Investing in a gold IRA is a great way to secure your financial future. However, there are some tax rules and regulations that you should be aware of before investing. In this blog post, we will discuss some of the gold IRA tax rules and regulations that you should be wary of.
Which Gold IRA Tax Rules Should You Always Keep In Mind?
If you’re thinking of investing in a gold IRA, you’ll need to be aware of the tax rules that apply. Here are some of the most important ones to keep in mind.
1. Only Invest In IRS Approved Precious Metals
Prior to 2002, only gold bullion could be held in an IRA.
The Taxpayer Relief Act of 1997 broadened the types of assets that could be held in an IRA, giving investors the ability to diversify their retirement portfolios.
The Internal Revenue Service (IRS) now allows Gold IRAs to hold a wide variety of precious metals, including but not limited to gold, silver, platinum, and palladium.
The main criteria that the IRS uses to determine whether a specific precious metal is eligible to be held in a Gold IRA are:
Purity and Fineness
The purity of the precious metals is determined by the content of other metals within the alloy. For:
Physical gold must have a fineness or purity of 99.5%, and can be in bullion or coins. A few types of gold coins include:
- American Gold Eagle proof coins
- American Gold Eagle bullion coins
- American Gold Buffalo uncirculated coins (no proofs allowed)
- Canadian Gold Maple Leaf coins
- Chinese Gold Panda coins
- Australian Kangaroo/Nugget coins
- Gold rounds and bars produced by a COMEX/NYMEX/approved national government mint or refinery
- Austrian Gold Philharmonic coins
All silver coins and bars must have a purity of 99.9%. A few types of silver assets include:
- Chinese Silver Panda coins
- American Silver Eagle bullion coins
- Mexican Libertad coins
- Australian Silver Kookaburra coins
- Austrian Silver Philharmonic coins
- Silver rounds and bars produced by a COMEX/NYMEX/approved national government mint or refinery
- Canadian Silver Maple Leaf coins
- American Silver Eagle proof coins
All platinum coins and bars must have a purity of 99.95%. A few types of platinum assets include:
- Canadian Platinum Maple Leaf coins
- Platinum rounds and bars produced by a COMEX/NYMEX/approved national government mint or refinery
- Isle of Man Noble coins
- American Eagle proof coins
- Australian Platinum Koala coins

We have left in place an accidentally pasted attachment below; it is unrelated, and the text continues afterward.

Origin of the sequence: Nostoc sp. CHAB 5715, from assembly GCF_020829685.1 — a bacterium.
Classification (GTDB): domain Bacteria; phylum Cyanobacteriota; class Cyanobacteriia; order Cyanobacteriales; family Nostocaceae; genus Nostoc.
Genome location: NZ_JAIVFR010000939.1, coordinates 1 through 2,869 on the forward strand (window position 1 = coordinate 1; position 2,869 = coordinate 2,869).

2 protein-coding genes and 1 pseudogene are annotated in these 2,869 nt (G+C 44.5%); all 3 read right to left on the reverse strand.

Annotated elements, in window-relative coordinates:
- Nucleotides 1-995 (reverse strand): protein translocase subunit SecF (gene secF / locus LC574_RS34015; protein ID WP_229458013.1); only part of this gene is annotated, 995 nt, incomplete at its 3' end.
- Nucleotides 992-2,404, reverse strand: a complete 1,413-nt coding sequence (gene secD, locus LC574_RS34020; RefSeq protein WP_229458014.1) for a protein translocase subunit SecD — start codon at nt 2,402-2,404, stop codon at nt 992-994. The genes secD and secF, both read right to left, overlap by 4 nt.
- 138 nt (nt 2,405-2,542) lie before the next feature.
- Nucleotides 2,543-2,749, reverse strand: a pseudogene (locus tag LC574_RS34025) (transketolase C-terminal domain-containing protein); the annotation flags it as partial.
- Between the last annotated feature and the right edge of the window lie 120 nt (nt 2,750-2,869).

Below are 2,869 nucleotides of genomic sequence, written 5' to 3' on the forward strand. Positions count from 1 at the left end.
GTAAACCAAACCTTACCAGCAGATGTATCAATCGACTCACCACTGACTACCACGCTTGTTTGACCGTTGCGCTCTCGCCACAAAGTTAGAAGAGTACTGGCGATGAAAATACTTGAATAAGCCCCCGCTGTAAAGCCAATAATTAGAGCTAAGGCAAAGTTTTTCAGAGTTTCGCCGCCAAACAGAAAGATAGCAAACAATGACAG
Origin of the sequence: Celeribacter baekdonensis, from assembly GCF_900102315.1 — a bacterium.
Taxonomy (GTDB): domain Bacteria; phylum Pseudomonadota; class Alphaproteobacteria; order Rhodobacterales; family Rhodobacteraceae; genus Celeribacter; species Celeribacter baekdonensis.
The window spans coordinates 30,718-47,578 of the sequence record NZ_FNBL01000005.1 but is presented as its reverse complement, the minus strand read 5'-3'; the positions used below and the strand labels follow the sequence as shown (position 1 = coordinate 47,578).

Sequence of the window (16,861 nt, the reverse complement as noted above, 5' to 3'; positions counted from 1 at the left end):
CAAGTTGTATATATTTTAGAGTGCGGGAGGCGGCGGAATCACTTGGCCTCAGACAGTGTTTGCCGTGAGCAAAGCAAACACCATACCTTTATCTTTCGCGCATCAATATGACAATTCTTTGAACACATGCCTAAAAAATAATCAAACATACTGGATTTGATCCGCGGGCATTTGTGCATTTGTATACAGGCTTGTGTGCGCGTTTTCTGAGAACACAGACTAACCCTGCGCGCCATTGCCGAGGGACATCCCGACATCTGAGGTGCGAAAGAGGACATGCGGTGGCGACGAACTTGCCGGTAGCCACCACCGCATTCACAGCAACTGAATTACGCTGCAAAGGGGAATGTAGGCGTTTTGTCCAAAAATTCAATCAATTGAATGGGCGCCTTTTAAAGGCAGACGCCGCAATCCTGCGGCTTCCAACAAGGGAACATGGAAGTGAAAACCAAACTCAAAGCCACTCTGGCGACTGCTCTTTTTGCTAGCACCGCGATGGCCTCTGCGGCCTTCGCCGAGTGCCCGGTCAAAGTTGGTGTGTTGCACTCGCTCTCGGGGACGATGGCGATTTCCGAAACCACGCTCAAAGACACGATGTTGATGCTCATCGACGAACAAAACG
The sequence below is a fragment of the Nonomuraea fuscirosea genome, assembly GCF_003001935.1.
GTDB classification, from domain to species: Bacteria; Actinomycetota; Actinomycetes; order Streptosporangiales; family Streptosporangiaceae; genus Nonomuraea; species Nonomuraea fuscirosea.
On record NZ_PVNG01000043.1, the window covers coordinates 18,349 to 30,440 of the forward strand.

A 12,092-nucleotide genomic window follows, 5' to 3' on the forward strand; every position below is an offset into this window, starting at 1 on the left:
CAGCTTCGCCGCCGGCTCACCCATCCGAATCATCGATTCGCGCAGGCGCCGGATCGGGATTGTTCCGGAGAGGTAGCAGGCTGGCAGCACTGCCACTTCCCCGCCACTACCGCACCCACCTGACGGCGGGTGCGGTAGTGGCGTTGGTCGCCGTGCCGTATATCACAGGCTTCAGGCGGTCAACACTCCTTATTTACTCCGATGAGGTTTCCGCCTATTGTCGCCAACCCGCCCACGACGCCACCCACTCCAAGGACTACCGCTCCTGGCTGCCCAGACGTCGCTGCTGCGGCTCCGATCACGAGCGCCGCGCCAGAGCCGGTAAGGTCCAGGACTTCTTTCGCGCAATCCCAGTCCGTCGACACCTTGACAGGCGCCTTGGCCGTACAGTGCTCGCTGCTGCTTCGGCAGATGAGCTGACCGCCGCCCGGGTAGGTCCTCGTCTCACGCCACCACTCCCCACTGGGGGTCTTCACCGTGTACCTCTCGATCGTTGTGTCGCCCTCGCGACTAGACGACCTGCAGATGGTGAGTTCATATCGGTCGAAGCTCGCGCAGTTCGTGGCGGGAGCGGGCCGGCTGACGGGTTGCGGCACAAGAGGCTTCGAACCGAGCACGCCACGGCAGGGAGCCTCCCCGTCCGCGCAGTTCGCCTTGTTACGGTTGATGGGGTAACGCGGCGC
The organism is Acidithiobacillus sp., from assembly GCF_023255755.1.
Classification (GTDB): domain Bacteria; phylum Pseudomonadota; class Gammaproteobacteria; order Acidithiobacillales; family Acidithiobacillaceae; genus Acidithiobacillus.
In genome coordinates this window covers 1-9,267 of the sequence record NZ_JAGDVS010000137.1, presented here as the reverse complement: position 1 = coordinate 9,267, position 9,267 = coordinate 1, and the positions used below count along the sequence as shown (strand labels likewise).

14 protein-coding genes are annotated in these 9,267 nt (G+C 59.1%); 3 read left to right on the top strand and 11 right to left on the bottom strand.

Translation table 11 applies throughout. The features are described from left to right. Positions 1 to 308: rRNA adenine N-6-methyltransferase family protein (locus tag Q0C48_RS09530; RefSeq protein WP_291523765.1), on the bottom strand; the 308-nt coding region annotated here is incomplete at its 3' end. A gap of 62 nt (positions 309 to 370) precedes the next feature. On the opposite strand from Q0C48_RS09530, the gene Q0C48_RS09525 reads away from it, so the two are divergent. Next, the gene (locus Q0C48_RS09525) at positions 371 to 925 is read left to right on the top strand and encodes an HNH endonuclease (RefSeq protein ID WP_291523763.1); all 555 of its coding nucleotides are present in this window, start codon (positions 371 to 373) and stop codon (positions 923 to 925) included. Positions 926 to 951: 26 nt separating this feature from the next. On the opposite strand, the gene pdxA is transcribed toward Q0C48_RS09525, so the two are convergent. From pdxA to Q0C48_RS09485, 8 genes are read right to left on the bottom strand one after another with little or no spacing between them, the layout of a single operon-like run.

- American Platinum Eagle coins
All palladium coins and bars must have a purity of 99.95%. A few types of palladium assets include:
- Canadian Palladium Maple Leaf coins
- Palladium rounds and bars produced by a COMEX/NYMEX/approved national government mint or refinery
2. Gold IRA Tax Rules For Withdrawals
Traditional Gold IRAs
- Tax-deductible contributions
- Withdrawals are taxed as regular income (not capital gains tax)
- 10% early withdrawal penalty for distributions taken before age 59 ½
- Avoid penalty to purchase your first home/ pay for medical insurance if you’re unemployed or set up an annuity based on your life expectancy
- Must start taking distributions by age 70 ½ else 50% excise tax is imposed on the amount not withdrawn
Roth Gold IRAs
- Contributions are nondeductible but always tax-free whenever withdrawn
- No minimum distributions are required at any age
- Penalties on withdrawals occur if an account is less than 5 yrs old or you’re aged under 59 ½
- Rest Roth gold IRA distributions are tax and penalty-free
3. Gold IRA Tax Rules For Bequests
You can give your loved ones a tax-free inheritance by leaving them money in an IRA, even if you are no more!
For starters, it’s important to know that:
Taxes and penalties are waived off on your remaining IRA balance when you die.
If you inherit a traditional IRA, your beneficiaries will have to pay taxes on the money/precious metals they withdraw, but if it’s a Roth, it’s tax-free.
In addition, if you inherit an IRA from someone who passes away before reaching age 59 1/2, the 10% penalty is eliminated.
The Roth IRA 5-year rule, on the other hand, remains in effect.
With an inherited IRA, you’re usually able to space out withdrawals over a few years to reduce the yearly taxes.
You have a five-year withdrawal window open to you, and depending on certain conditions such as your relationship to the deceased or the ages of people involved, that window may be longer.
Not only can the length of the withdrawal period be impacted by having beneficiaries who are entities other than individuals, but cashing in your precious metals IRA before withdrawing them is also an option.
If you choose to withdraw them directly, then the tax liability will be determined by the current fair market value of the precious metal.
4. Buy Gold IRA Only Through A Certified Custodian
The main thing you need to know about the tax rules for gold IRAs is that you can only buy gold through a certified custodian.
You cannot buy it directly from a dealer or through a private sale.
This is because the IRS rules consider gold to be a collectible, and they want to make sure that you are only buying it from a reputable source.
If you buy gold through a certified custodian, you will not have to pay any taxes on it until you retire and start taking distributions from your account.
At that point, you will pay taxes on the gains just like you would with any other retirement account.
Also, there are a few things you’ll want to keep in mind when choosing a good gold IRA custodian.
- First, you’ll want to make sure that the company is USA-regulated